Ann Arbor is a hockey town. The University of Michigan Wolverines have been a cornerstone in Big Ten hockey and NCAA hockey for decades. Michigan boasts coach Red Berenson who has produced some of the best talent int he NHL today:  Carl Hagelin, Brendan Morrison, Mike Cammalleri, Mike Komisarek, Mike Knuble, Jack Johnson  and Kevin Porter to name a few.  The Wolverines have nine NCAA men’s ice hockey titles.

Hockey tradition represents Ann Arbor, but also training as the home of the USA Hockey Team Development Program.  NHL participants have included Ryan Kesler, Patrick Kane, Erik Johnson and Cam Fowler.

Not too far down the road is Hockeytown, home to the Detroit Red Wings and the bright spot for the Detroit sports scene. Just across the Detroit River is Windsor, Ontario, home of the two-time Calder Cup champions Windsor Spitfires and MVP Taylor Hall.  The matchup between the Wings and the Toronto Maple Leafs is fitting not only because of the close proximity, but both are each country’s respective hockey epicenters.  The line coming in and out of Detroit and Windsor after Wings games displays the regions affinity for hockey.

The perfect platform, the picturesque scenery of Ann Arbor and the University of Michigan campus, plus the craziness of hockey fans in A2 will create an atmosphere that could cost the Winter Classic in topping it the following year.   I read somewhere that this Classic could break attendance records….it will! Michigan Stadium holds up to 113,000. The Big Chill at the Big House broke an outdoor hockey game record, and so shall the Winter Classic 2013.


The Road to the Frozen Four

Minnesota-Duluth, Michigan, North Dakota, and Notre Dame will battle in St. Paul April 7-9 to claim the NCAA college hockey championship title at the Frozen Four.  Michigan will meet North Dakota and UMD will meet Notre Dame to determine the final pair. The defending national champs Boston College were stunned by a sturdy Colorado College team, but that wasn’t the last shock as the No. 1 seed fell short of advancing in what many called the “dog fight.”
The University of Minnesota-Duluth Bulldogs took on the top seeded Yale Bulldogs to move on for the first tourney spot. UMD looked like they had it all wrapped, 5-1. Yale took task and came within reach, 5-3, but couldn’t pull it off.  UMD (24–10–6) held on to be the first team to advance to the NCAA championship game. UMD have had 4 tournament appearances, the latest in 2004.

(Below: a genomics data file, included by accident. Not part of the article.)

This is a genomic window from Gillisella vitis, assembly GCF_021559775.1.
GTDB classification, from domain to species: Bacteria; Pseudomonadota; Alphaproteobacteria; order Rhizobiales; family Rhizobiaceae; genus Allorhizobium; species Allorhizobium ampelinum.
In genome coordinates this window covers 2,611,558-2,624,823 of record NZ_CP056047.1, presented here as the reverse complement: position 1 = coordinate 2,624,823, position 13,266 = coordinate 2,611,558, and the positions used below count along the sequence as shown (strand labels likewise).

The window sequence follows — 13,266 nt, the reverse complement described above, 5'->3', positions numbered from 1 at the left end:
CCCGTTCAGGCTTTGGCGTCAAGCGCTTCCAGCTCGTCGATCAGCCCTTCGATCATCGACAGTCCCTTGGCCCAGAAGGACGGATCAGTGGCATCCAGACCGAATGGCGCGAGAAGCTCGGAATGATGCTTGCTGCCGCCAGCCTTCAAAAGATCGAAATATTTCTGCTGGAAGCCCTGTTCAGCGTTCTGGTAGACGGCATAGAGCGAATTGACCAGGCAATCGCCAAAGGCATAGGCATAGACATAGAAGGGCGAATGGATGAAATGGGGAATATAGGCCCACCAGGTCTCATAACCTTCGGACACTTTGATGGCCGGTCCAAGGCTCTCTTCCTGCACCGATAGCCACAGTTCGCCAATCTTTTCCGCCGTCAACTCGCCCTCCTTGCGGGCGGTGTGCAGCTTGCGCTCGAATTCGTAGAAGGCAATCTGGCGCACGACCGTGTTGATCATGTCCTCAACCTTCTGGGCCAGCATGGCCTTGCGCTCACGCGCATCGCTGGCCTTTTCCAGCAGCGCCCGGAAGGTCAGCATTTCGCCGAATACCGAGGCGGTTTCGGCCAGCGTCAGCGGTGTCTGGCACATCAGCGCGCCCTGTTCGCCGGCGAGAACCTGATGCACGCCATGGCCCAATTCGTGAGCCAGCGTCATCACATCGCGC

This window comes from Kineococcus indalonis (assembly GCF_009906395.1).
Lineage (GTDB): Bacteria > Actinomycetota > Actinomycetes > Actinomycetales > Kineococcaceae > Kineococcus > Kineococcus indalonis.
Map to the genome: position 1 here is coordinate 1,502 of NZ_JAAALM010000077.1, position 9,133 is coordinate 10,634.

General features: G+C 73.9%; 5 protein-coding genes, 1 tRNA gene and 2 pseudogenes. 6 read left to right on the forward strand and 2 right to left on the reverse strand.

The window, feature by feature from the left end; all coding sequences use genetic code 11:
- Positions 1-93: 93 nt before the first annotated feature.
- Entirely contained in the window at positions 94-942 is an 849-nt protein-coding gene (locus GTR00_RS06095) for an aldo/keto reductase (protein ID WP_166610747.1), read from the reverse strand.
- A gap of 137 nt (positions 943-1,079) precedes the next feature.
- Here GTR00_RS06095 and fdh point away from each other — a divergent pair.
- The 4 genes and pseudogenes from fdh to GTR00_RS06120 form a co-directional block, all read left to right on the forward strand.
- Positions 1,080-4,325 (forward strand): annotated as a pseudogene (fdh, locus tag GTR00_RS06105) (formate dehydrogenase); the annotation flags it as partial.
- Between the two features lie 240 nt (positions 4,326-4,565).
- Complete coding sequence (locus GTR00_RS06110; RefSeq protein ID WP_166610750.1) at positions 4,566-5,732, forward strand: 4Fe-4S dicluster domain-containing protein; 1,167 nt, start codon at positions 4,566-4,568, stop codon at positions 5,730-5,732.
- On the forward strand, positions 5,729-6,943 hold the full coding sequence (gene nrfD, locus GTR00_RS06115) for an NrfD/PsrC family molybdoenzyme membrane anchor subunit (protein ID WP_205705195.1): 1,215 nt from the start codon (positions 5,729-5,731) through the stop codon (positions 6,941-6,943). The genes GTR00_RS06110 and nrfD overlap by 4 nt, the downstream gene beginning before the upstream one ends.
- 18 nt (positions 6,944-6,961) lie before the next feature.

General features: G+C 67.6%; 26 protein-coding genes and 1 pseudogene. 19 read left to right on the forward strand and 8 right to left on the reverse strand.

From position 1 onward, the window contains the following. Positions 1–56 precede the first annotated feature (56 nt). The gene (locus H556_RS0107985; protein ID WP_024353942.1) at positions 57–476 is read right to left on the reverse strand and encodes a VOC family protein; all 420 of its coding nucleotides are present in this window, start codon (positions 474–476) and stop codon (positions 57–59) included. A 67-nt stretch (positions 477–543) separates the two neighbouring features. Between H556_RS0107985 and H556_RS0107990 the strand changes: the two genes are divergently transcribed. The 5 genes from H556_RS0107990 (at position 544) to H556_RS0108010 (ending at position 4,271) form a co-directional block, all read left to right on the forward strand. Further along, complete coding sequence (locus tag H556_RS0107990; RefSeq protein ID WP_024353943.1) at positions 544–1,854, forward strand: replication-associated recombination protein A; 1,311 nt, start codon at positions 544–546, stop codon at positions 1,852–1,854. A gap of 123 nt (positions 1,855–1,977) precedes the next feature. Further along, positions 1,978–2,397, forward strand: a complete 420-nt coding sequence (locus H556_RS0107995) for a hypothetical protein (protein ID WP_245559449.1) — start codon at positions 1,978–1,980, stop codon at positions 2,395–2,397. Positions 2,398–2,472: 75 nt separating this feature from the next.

West Regional action took St. Louis by storm with the appearance of two vital St. Louis Blues personalities: Red Berenson and Jaden Schwartz.

Sixth-ranked Michigan (26-10-4) met Nebraska-Omaha (21-15-2) in the first round. UNO joined the WCHA last season and took on such notable tournament teams as Denver and North Dakota. The Wolverines made their 21st consecutive appearance in the West Regional held in St. Louis where Wolverine coach Red Berenson played then coached.  In a controversial call, the Wolverines took the win in overtime, 4-3.

Michigan faced Colorado College for the next slot. And it was tough. Scooter Vaughn scored first the Wolverines and stood with a 2-0 lead. Ryland Schwartz beat Wolverines goaltender Shawn Hunwick to up their chance 2-1 with just over 3 minutes left. With their 43 shots to 19 shots, the Wolverines kept it close but move on to St. Paul for their 24th tournament appearance.

Though the CC Tigers lost to Michigan, they played a phenomenal game against the defending champs. Colorado College faced Boston College with a 4-1 lead in the second, then leapt into an 8-4 victory knocking off the defending champs and No. 1 seed in the West. Boston’s star forward Cam Atkinson, a Hobey Baker finalist, met his match in Colorado College’s freshman, Jaden Schwartz, who is the first-round draft pick of the St. Louis Blues.

Green Bay hosted the Midwest regional action. WCHA super teams, North Dakota and Denver graced the rink for a chance to move on.  For North Dakota, it was no contest as they denied Rensselaer 6-0.

Denver faced a tough Western Michigan team to advance. The Broncos, who have never won a championship and was last in the tourney in 1996, had control through the second period with a 2-0 lead, but Denver roared back to tie the game in the third pushing the challenge to OT. Then, another OT. Until Jason Zucker scored his 22nd goal of the year, for a 3-2 win. Zucker is a draft pick of the Minnesota Wild. Denver moved on for a rematch of the WCHA championship game with North Dakota, who won 3-2 in double overtime. North Dakota wanted another run at the title with a 6-1 victory over the Pioneers to advance to St. Paul. Both Denver and North Dakota have each won 7 national titles.

Notre Dame (23-13-5) beat New Hampshire, 2-1, to take the final slot in the Frozen Four for their second appearance. The last Frozen Four for both Notre Dame and Michigan was in Denver in 2008, and advanced beating Michigan but lost to Boston College. There is a possibility that Notre Dame and Michigan could face off for the NCAA title- awesome rivalry in college football, so the Frozen Four battle would be amazing.